Corruption risks

10.33 The choice of regulator/s should also guard against the risk of corruption of decision makers.

10.34 Liberty Victoria cautioned that:

the current engagement of Victoria Police in the firearms and security sphere has come about in part through historical evolution but Liberty considers it desirable to provide a buffer from the further expansion of police power into regulation of other areas traditionally regarded as areas of vice and corruption.

The 1979 Beach Inquiry in Victoria, the Fitzgerald Inquiry in Queensland and evidence produced by more recent interstate and federal crime commissions give rise to the legitimate concern that there are significant risks attached to investing too much power and control in the hands of policing agencies and too little oversight in the hands of independent industry specific regulators or independent anti-corruption agencies.[17]

10.35 Liberty Victoria further warned that ‘[t]he risk of bribery and corruption may be greater where the monitoring, compliance, licensing and regulatory agency also has power to investigate and prosecute alleged breaches’.[18]

10.36 Corruption risks may be present in both law enforcement and non-law enforcement agencies. The Independent Broad-based Anti-corruption Commission (IBAC) has found that regulatory bodies may be at risk of corruption—or ‘cultivation’—by organised crime groups where they have access to law enforcement information and make decisions about licensing and other regulatory matters. The construction, planning, development, sex work, gaming and liquor industries may be at particular risk in this respect.[19]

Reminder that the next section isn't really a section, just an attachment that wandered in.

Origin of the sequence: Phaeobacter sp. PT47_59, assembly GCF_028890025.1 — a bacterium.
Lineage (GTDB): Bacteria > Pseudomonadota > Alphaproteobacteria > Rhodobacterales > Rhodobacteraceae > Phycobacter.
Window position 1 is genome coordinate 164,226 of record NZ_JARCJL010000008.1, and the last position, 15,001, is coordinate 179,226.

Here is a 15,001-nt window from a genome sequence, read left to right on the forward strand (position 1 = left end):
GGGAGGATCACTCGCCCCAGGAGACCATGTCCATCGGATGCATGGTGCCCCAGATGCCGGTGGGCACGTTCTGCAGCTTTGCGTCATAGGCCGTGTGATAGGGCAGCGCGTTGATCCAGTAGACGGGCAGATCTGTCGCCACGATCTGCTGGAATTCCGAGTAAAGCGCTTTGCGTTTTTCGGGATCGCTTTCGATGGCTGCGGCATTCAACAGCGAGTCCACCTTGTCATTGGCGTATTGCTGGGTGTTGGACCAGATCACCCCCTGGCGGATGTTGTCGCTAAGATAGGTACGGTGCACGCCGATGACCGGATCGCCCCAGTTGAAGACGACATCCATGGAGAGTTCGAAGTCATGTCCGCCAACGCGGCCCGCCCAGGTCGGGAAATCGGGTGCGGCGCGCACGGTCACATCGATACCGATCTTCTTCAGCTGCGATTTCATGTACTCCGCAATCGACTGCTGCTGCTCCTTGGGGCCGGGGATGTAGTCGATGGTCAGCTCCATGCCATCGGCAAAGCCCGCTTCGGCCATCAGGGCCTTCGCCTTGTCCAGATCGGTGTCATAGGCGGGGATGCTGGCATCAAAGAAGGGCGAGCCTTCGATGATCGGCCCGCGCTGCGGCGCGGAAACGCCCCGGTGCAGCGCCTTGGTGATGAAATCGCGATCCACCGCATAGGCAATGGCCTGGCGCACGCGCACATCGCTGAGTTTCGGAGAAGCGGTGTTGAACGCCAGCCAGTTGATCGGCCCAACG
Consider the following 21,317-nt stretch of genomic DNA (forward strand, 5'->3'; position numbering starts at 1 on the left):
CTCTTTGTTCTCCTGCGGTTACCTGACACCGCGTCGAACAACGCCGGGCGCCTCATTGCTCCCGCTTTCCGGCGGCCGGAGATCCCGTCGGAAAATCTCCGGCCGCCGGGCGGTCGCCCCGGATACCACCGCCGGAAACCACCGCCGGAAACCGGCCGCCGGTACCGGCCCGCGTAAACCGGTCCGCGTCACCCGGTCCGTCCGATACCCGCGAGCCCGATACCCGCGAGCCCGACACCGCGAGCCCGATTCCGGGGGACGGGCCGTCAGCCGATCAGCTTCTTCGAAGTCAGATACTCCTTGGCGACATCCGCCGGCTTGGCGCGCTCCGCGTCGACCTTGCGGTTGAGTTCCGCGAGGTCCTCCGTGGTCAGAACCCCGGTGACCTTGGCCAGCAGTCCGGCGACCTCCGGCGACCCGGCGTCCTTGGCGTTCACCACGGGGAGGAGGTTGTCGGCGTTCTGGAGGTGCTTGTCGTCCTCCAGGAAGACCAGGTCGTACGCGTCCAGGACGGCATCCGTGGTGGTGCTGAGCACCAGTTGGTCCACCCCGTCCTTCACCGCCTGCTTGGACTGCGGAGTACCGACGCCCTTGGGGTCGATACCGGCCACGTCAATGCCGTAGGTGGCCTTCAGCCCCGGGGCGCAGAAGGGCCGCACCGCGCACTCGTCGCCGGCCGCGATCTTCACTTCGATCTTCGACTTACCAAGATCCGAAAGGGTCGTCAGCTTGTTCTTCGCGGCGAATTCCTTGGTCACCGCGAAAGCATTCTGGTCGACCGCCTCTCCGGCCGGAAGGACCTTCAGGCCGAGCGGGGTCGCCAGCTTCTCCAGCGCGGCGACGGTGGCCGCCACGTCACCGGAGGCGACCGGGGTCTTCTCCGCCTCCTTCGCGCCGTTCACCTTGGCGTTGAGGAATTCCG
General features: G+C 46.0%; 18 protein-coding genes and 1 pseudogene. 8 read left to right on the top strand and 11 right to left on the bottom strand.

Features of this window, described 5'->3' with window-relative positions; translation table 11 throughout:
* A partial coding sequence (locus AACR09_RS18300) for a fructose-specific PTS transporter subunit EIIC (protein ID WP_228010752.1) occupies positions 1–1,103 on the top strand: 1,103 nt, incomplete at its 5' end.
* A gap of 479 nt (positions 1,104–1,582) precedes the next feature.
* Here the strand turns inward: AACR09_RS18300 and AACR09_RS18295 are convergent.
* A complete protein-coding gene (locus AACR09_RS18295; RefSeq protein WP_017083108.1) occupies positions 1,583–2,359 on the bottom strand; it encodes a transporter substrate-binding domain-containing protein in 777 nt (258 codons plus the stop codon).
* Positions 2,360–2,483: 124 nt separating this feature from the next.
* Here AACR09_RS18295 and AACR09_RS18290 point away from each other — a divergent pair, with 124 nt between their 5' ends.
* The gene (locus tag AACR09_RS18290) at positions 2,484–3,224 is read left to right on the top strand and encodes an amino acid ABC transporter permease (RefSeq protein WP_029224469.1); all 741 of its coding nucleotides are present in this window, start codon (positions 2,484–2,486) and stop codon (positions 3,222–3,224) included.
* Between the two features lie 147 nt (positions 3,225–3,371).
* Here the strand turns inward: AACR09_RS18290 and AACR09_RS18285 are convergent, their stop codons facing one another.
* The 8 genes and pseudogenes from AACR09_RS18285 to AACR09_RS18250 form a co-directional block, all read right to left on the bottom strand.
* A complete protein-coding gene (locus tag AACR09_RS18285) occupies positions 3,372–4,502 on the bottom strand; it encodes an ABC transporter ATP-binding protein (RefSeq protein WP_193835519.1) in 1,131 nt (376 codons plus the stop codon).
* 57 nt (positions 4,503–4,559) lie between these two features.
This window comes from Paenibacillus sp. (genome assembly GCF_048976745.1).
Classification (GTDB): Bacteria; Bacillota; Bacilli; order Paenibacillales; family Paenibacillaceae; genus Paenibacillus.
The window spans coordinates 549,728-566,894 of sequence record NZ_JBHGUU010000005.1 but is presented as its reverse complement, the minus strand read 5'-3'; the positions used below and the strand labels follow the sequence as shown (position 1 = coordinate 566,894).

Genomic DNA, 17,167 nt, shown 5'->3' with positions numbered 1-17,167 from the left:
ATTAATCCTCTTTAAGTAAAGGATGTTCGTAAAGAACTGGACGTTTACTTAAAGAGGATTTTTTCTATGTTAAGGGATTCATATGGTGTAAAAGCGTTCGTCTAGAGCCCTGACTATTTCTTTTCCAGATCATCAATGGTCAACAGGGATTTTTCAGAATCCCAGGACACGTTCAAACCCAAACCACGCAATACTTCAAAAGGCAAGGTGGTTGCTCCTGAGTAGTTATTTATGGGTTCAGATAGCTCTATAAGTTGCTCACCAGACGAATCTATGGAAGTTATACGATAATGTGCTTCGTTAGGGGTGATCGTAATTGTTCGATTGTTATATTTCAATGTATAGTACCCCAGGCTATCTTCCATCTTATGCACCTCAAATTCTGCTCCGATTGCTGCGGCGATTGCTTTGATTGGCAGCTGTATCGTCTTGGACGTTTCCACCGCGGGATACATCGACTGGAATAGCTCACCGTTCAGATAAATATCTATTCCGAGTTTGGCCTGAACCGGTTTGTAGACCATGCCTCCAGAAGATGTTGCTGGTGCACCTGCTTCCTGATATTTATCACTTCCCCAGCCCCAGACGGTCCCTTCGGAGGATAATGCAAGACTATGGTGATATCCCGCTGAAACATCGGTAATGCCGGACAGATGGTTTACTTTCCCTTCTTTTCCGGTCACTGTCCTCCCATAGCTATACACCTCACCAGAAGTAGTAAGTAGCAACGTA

10.37 Further, a risk of corruption may arise where a government agency has a proven history of corruption in relation to a particular industry. In the Queensland sex work industry, the police have a ‘quarantined’ role in the regulation of the industry, with limits placed on the power of police to enter brothels (this follows the findings of the Fitzgerald Inquiry, which found links between sex work, organised crime and police corruption in Queensland).[20]

10.38 Accordingly, both law enforcement and non-law enforcement agencies may be exposed to the risk of corruption in implementing a regulatory response to organised crime infiltration. IBAC’s September 2015 report—Organised Crime Group Cultivation of Public Sector Employees—explains the potential targets of organised crime groups in government agencies, cultivation/corruption strategies, and prevention and detection measures that an agency may put in place.[21]